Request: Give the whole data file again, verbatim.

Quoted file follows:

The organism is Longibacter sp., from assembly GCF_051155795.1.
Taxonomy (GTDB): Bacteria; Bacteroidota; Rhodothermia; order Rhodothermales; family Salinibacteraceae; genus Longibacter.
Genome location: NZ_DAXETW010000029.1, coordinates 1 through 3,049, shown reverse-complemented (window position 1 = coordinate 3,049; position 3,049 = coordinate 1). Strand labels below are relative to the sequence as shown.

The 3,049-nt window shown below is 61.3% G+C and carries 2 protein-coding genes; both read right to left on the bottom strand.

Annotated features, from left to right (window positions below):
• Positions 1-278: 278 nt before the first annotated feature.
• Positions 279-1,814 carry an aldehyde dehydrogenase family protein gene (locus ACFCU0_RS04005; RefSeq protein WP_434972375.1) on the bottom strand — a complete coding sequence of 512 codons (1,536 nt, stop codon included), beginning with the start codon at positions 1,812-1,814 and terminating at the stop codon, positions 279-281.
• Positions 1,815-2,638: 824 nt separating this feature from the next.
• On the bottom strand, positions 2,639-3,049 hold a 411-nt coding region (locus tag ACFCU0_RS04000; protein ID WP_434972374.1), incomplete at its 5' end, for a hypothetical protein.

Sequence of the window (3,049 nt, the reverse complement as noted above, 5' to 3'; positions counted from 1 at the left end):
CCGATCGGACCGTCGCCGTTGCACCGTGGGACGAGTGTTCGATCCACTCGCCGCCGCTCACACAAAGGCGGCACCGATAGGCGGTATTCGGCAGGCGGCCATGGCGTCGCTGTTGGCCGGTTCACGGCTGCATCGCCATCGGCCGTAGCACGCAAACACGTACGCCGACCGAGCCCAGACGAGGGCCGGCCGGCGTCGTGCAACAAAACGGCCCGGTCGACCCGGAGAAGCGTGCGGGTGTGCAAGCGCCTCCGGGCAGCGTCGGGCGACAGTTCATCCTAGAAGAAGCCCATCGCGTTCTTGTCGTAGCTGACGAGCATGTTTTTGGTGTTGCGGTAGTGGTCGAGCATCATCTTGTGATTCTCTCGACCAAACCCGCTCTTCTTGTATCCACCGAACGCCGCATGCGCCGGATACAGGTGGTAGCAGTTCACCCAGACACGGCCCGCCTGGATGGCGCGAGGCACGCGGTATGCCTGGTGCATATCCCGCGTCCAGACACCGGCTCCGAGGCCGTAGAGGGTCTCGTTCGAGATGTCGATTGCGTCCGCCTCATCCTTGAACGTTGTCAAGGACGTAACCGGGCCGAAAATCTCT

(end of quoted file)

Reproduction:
The organism is Longibacter sp., from assembly GCF_051155795.1.
Taxonomy (GTDB): Bacteria; Bacteroidota; Rhodothermia; order Rhodothermales; family Salinibacteraceae; genus Longibacter.
Genome location: NZ_DAXETW010000029.1, coordinates 1 through 3,049, shown reverse-complemented (window position 1 = coordinate 3,049; position 3,049 = coordinate 1). Strand labels below are relative to the sequence as shown.

The 3,049-nt window shown below is 61.3% G+C and carries 2 protein-coding genes; both read right to left on the bottom strand.

Annotated features, from left to right (window positions below):
• Positions 1-278: 278 nt before the first annotated feature.
• Positions 279-1,814 carry an aldehyde dehydrogenase family protein gene (locus ACFCU0_RS04005; RefSeq protein WP_434972375.1) on the bottom strand — a complete coding sequence of 512 codons (1,536 nt, stop codon included), beginning with the start codon at positions 1,812-1,814 and terminating at the stop codon, positions 279-281.
• Positions 1,815-2,638: 824 nt separating this feature from the next.
• On the bottom strand, positions 2,639-3,049 hold a 411-nt coding region (locus tag ACFCU0_RS04000; protein ID WP_434972374.1), incomplete at its 5' end, for a hypothetical protein.

Sequence of the window (3,049 nt, the reverse complement as noted above, 5' to 3'; positions counted from 1 at the left end):
CCGATCGGACCGTCGCCGTTGCACCGTGGGACGAGTGTTCGATCCACTCGCCGCCGCTCACACAAAGGCGGCACCGATAGGCGGTATTCGGCAGGCGGCCATGGCGTCGCTGTTGGCCGGTTCACGGCTGCATCGCCATCGGCCGTAGCACGCAAACACGTACGCCGACCGAGCCCAGACGAGGGCCGGCCGGCGTCGTGCAACAAAACGGCCCGGTCGACCCGGAGAAGCGTGCGGGTGTGCAAGCGCCTCCGGGCAGCGTCGGGCGACAGTTCATCCTAGAAGAAGCCCATCGCGTTCTTGTCGTAGCTGACGAGCATGTTTTTGGTGTTGCGGTAGTGGTCGAGCATCATCTTGTGATTCTCTCGACCAAACCCGCTCTTCTTGTATCCACCGAACGCCGCATGCGCCGGATACAGGTGGTAGCAGTTCACCCAGACACGGCCCGCCTGGATGGCGCGAGGCACGCGGTATGCCTGGTGCATATCCCGCGTCCAGACACCGGCTCCGAGGCCGTAGAGGGTCTCGTTCGAGATGTCGATTGCGTCCGCCTCATCCTTGAACGTTGTCAAGGACGTAACCGGGCCGAAAATCTCT